“When the first Shrek movie came out, it was pretty groundbreaking,” said Joel Crawford, co-director of Puss in Boots: The Last Wishhe told Polygon in a recent interview. “With CG, it was so awesome [with] the detail you could feel, and the audience was captivated by that pursuit of photorealism. So, to do, 20-odd years later, Puss in Boots: The Last Wish It feels like a fairy tale for our time, we said, we have to push it.”
And he and co-director Januel Mercado did it. Unlike the four Shrek movies and the first Puss in Boots movie, which take a standard photorealism approach in lighting and design, the last wish it’s more stylized. The funds are lush. The lighting looks less photographic and more like an impressionist painting. The movements are more exaggerated and showy. It’s a massive departure from what audiences have come to expect from the Shrek franchise, but it was a departure the filmmakers were eager to take.
“It’s been over 10 years since the last Puss in Boots, and over 20 years since the first Shrek came out,” says Mercado. “We are always talking about how wonderful animation technology and its visual storytelling have evolved over the years. We feel like there has been enough time that we were able to retain the essence of this world and these characters, but we were able to take full advantage of the new technology and styles. [with] to share these stories. We weren’t going to miss that opportunity.”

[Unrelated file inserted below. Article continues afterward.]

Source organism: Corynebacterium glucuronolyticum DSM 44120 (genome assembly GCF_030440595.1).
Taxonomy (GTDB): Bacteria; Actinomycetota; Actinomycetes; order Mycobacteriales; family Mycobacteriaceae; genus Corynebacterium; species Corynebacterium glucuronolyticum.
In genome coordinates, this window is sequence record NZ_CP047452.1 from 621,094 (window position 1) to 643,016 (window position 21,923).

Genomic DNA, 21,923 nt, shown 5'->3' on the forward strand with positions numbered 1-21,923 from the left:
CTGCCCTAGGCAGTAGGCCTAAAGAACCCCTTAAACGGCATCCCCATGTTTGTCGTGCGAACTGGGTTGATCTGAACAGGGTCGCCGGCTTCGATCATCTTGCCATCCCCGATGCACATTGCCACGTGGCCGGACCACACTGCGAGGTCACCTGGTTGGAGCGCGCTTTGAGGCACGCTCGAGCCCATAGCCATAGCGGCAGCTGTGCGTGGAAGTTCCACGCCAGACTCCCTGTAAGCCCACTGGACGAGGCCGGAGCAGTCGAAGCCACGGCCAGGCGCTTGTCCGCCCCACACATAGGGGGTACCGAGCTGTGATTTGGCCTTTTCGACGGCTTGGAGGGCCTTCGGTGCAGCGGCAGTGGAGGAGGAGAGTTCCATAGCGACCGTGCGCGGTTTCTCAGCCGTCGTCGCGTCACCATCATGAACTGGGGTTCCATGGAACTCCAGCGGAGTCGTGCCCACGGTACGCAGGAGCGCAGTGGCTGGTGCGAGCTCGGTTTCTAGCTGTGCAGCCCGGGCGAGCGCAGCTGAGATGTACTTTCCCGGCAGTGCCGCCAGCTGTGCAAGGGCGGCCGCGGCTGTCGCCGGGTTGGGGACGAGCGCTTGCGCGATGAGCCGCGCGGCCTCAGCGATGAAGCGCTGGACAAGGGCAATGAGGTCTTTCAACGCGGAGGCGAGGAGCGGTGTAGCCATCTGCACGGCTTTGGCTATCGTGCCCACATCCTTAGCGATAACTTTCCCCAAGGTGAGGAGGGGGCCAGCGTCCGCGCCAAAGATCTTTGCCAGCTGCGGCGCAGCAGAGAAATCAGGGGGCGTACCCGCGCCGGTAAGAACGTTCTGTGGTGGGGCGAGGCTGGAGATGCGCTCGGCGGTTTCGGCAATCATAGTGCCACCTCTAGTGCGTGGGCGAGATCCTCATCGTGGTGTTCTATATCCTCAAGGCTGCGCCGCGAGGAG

Mercado and Crawford were inspired by animated projects like Spider-Man: Into the Spider-Verse, arcaneand the bad boys, not just for their use of stylized animation, but for their celebration of the media that inspired their stories. for spider-verseThose were comics. And to the last wishthat meant fairy tale illustrations.
“I remember growing up with children’s books,” recalls Mercado. “Especially fairy tale books and illustrations, and how vivid these spreads would be and how simple they are for children, with just simple texts and narrations. But I remember that as a child I spent hours looking at the drawings and paintings, and seeing all the details that are in the environments. […] We wanted to do the same with the film medium to The cat with boots.”
“Our production designer, Nate Wragg, was really the one who directed how to express our specific story,” Crawford explains. “Specifically in this fairy tale style. So, it was a trial and error thing where we look at things and say, Oh, that’s too flat and graphic., either that’s too realistic. And so it’s really a process of finding it.”
Animation wasn’t the only element Crawford and Mercado hoped to evolve with. the last wish. After all, in 2001, Shrek it was groundbreaking not just for the CG, but for the edgy humor and more mature references that inspired a change of tone in American animation for the next decade or so. keep The cat with boots Relevant to the 2020s, the filmmakers wanted to revisit that sharp wit, but also expand the themes the film could deal with and tell a deeper story.
“With the original Shrek movies, there’s a fun romp about what we know as fairy tales and the Disney princesses we love. There’s always that subversive take that’s smart and fun to experiment with,” says Mercado. “It’s always like, Oh man, this is fun. She had never thought of it this way. It’s great to turn things around. That was something we wanted to come back to and continue as part of the fold. And the other side is also a genuine message, and [an] emotional story to tell.”
Puss in Boots: The Last Wish it is currently available on demand and on DVD and Blu-ray.